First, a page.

SO SO SILKY SILKY SILK: SCORING YELLOW TOWEL
DANA MICHEL / MICHAEL NARDONE
In the performance writing residency “So So Silky Silky Silk: Scoring Yellow Towel,” we set out to create a score of Dana’s iterative, improvisational choreographic work “Yellow Towel.” We were curious how this performance might translate into the shape of a book.
We began with a series of questions to address the itinerant and obscure aspects of the work: What is legible in the movement of performance? What traces do its ephemeral moments leave? How to notate the duration of gesture, of utterance? To what extent, and how specifically, does the performance exceed any capacity for its documentation? While focusing specifically on “Yellow Towel,” these questions opened up to a number of textual and ethical issues concerning performance and inscription that are global in their concern: Who performs, for whom, to what ends? Who writes, who records? What are the techniques and technologies that mediate performance? How might a score function as a vital element of a work without fixing in place its desired fugitivity?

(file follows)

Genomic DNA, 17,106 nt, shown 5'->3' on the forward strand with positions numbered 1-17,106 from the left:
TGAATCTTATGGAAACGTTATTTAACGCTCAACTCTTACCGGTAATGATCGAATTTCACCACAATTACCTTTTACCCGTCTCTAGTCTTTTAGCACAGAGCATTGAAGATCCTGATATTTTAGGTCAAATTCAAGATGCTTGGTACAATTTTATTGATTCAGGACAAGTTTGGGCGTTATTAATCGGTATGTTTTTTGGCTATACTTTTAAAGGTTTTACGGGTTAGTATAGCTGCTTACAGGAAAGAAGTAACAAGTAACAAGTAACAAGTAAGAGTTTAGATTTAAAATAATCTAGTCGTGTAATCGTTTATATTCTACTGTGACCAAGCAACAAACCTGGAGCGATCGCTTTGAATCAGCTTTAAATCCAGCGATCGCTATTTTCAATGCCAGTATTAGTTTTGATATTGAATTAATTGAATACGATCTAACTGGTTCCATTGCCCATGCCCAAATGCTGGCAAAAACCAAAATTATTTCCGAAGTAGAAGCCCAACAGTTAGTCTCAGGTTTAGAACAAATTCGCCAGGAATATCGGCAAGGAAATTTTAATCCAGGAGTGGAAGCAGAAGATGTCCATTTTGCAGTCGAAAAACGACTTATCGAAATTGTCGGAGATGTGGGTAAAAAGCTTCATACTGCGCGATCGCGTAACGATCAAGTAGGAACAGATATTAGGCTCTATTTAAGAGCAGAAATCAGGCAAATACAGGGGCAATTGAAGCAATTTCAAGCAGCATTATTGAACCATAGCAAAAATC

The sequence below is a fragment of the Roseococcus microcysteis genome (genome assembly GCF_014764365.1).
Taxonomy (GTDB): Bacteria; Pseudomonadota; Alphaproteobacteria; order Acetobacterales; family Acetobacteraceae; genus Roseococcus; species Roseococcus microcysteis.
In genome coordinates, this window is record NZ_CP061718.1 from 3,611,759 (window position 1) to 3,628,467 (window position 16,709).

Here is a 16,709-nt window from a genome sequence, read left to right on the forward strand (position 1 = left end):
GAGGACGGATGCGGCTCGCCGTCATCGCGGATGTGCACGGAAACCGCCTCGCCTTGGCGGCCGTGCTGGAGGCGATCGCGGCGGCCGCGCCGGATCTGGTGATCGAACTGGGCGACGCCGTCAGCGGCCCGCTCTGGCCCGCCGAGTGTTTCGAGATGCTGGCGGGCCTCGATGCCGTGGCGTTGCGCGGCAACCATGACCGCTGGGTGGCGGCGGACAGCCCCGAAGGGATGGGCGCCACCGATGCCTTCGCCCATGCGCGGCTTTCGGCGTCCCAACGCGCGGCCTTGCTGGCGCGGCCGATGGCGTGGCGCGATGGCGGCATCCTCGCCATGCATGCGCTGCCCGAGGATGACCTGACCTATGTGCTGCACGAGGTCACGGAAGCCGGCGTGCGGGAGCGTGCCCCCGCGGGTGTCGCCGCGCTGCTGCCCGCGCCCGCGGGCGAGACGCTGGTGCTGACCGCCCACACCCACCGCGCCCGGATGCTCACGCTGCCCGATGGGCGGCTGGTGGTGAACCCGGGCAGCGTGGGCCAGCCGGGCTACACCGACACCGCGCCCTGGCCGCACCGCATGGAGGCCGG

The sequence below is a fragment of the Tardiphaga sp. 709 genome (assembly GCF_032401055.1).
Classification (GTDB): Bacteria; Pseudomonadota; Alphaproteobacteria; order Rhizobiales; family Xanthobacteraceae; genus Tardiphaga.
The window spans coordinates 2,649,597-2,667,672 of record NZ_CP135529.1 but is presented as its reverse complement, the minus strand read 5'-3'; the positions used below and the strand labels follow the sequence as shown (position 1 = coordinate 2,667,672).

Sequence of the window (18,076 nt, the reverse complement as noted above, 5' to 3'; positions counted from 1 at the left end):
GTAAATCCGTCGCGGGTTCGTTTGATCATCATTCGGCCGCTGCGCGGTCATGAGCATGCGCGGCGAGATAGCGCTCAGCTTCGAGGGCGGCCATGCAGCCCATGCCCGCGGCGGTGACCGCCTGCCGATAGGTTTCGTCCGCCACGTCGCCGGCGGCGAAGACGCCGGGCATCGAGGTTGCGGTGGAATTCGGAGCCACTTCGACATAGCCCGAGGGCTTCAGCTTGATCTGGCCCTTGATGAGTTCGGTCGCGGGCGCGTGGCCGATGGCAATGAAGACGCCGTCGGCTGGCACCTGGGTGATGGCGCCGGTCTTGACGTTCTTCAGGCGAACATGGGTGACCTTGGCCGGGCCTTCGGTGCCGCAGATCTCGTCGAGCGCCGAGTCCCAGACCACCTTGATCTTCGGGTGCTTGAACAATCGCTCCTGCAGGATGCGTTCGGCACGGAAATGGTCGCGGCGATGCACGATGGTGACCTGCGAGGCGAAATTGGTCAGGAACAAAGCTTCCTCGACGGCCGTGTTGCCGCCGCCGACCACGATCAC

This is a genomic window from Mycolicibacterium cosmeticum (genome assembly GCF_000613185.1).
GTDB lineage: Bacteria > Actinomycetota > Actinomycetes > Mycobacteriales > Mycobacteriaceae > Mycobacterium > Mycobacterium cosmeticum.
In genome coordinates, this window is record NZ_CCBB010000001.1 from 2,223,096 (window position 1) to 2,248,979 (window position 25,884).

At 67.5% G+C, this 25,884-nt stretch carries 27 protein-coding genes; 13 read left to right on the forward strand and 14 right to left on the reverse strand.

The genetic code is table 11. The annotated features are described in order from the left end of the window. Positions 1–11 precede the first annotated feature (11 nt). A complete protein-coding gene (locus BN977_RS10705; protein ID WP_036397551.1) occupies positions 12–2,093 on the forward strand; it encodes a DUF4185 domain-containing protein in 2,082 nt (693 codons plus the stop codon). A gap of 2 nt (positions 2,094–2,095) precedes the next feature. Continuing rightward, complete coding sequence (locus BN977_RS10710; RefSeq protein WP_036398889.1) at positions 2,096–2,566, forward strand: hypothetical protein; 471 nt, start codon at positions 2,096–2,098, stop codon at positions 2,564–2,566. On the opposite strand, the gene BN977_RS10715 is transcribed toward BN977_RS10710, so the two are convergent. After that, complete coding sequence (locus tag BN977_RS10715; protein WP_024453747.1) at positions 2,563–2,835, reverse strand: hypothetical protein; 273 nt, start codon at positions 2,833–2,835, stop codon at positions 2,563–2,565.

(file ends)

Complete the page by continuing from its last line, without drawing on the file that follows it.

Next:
We had the gallery for six weeks to explore this idea and to begin constructing the score. We set up a space to write amid an array of documents, objects and materials used in the research and performance phases of “Yellow Towel”—Dana’s personal diaries, documentary videos, transcripts of the choreography and iterations of her original script. These materials informed the score, while also forming the basis of an emerging archive in the gallery.
Our presence amid these objects and materials, in the context of a gallery that was open to the public, ended up becoming something more than an archive. The act of our writing slid sideways into an exhibition. This came with an unexpected tension: between the performing-performer’s body on display, present with the things as a residue of an original performance of “Yellow Towel” (a concept we questioned in tracking and tracing the movement of the performances to construct the score) and the absent-performing-body that was also present with the things on display, presented as though they were part of a proper (if such a category exists) exhibition.
Throughout this time, we designed the schematic for the book—as a performance and archive in and of itself—and composed the first third of the score, which we intend to complete in the coming year.